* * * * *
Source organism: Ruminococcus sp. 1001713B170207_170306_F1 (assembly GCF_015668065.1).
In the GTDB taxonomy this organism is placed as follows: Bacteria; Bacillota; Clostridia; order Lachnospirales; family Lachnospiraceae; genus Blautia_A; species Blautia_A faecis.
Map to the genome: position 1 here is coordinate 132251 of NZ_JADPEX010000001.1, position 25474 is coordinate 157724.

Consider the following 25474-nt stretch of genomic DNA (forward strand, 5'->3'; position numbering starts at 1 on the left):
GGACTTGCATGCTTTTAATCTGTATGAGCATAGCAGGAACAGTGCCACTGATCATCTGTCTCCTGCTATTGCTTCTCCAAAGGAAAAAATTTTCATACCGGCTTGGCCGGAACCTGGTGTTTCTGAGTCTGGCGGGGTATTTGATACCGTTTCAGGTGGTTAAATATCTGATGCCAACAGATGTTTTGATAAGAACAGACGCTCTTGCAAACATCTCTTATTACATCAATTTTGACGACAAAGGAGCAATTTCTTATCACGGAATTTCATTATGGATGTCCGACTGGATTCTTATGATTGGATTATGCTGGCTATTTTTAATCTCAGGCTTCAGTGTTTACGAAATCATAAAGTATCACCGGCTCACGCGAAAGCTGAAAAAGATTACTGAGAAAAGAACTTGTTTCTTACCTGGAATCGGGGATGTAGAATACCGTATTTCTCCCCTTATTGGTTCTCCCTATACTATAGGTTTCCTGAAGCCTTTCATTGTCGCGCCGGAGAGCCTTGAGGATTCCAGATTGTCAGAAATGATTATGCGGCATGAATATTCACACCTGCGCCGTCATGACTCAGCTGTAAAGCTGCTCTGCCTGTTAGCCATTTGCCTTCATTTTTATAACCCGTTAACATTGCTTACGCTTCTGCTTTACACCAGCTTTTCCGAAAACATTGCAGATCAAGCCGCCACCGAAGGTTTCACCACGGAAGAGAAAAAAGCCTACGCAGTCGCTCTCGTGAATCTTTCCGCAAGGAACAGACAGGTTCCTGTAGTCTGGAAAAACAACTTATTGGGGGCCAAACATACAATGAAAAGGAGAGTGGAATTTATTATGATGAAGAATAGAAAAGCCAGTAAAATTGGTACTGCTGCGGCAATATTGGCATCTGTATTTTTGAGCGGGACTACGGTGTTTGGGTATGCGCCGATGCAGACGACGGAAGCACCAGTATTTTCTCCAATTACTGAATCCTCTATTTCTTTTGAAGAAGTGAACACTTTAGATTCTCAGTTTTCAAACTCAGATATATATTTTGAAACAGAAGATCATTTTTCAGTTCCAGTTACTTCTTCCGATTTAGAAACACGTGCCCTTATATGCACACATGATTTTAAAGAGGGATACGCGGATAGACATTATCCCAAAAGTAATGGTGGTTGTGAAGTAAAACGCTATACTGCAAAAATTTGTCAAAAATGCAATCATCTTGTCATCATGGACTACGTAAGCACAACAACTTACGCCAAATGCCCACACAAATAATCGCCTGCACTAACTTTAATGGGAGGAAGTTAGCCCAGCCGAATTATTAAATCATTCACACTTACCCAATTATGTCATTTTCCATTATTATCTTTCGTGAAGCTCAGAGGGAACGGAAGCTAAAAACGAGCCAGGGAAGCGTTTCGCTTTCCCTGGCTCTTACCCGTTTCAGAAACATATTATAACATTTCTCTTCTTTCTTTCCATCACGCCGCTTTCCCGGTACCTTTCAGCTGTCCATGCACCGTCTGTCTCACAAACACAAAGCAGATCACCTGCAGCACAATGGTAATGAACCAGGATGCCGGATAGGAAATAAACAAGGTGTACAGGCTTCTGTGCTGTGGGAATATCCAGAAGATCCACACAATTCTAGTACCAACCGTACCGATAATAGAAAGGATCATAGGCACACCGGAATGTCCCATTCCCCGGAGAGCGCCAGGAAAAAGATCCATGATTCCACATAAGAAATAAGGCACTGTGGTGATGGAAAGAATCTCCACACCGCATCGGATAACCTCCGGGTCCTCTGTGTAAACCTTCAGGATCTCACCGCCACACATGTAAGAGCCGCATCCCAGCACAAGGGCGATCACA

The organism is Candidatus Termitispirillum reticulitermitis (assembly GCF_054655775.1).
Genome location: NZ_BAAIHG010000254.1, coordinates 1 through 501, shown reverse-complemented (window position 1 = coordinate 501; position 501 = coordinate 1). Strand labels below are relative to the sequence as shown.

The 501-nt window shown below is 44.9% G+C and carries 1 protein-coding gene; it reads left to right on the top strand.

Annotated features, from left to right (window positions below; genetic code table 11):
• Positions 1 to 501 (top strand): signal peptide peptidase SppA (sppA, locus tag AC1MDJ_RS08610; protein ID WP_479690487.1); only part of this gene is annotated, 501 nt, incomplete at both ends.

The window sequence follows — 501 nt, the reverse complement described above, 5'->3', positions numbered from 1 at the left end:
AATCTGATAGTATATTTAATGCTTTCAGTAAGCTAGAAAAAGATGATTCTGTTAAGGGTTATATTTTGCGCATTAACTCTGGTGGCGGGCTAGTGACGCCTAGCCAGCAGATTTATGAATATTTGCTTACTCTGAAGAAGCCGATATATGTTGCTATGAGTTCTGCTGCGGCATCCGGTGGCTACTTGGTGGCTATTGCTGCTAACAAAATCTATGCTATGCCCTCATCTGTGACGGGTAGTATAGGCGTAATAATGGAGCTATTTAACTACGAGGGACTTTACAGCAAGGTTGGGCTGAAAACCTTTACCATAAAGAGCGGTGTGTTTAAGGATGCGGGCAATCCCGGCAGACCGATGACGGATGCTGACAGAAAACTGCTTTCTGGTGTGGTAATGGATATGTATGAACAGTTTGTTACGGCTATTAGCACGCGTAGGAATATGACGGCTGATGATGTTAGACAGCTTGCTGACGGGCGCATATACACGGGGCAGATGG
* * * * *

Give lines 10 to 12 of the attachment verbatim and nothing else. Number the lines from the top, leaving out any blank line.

• Positions 1 to 501 (top strand): signal peptide peptidase SppA (sppA, locus tag AC1MDJ_RS08610; protein ID WP_479690487.1); only part of this gene is annotated, 501 nt, incomplete at both ends.

The window sequence follows — 501 nt, the reverse complement described above, 5'->3', positions numbered from 1 at the left end:
AATCTGATAGTATATTTAATGCTTTCAGTAAGCTAGAAAAAGATGATTCTGTTAAGGGTTATATTTTGCGCATTAACTCTGGTGGCGGGCTAGTGACGCCTAGCCAGCAGATTTATGAATATTTGCTTACTCTGAAGAAGCCGATATATGTTGCTATGAGTTCTGCTGCGGCATCCGGTGGCTACTTGGTGGCTATTGCTGCTAACAAAATCTATGCTATGCCCTCATCTGTGACGGGTAGTATAGGCGTAATAATGGAGCTATTTAACTACGAGGGACTTTACAGCAAGGTTGGGCTGAAAACCTTTACCATAAAGAGCGGTGTGTTTAAGGATGCGGGCAATCCCGGCAGACCGATGACGGATGCTGACAGAAAACTGCTTTCTGGTGTGGTAATGGATATGTATGAACAGTTTGTTACGGCTATTAGCACGCGTAGGAATATGACGGCTGATGATGTTAGACAGCTTGCTGACGGGCGCATATACACGGGGCAGATGG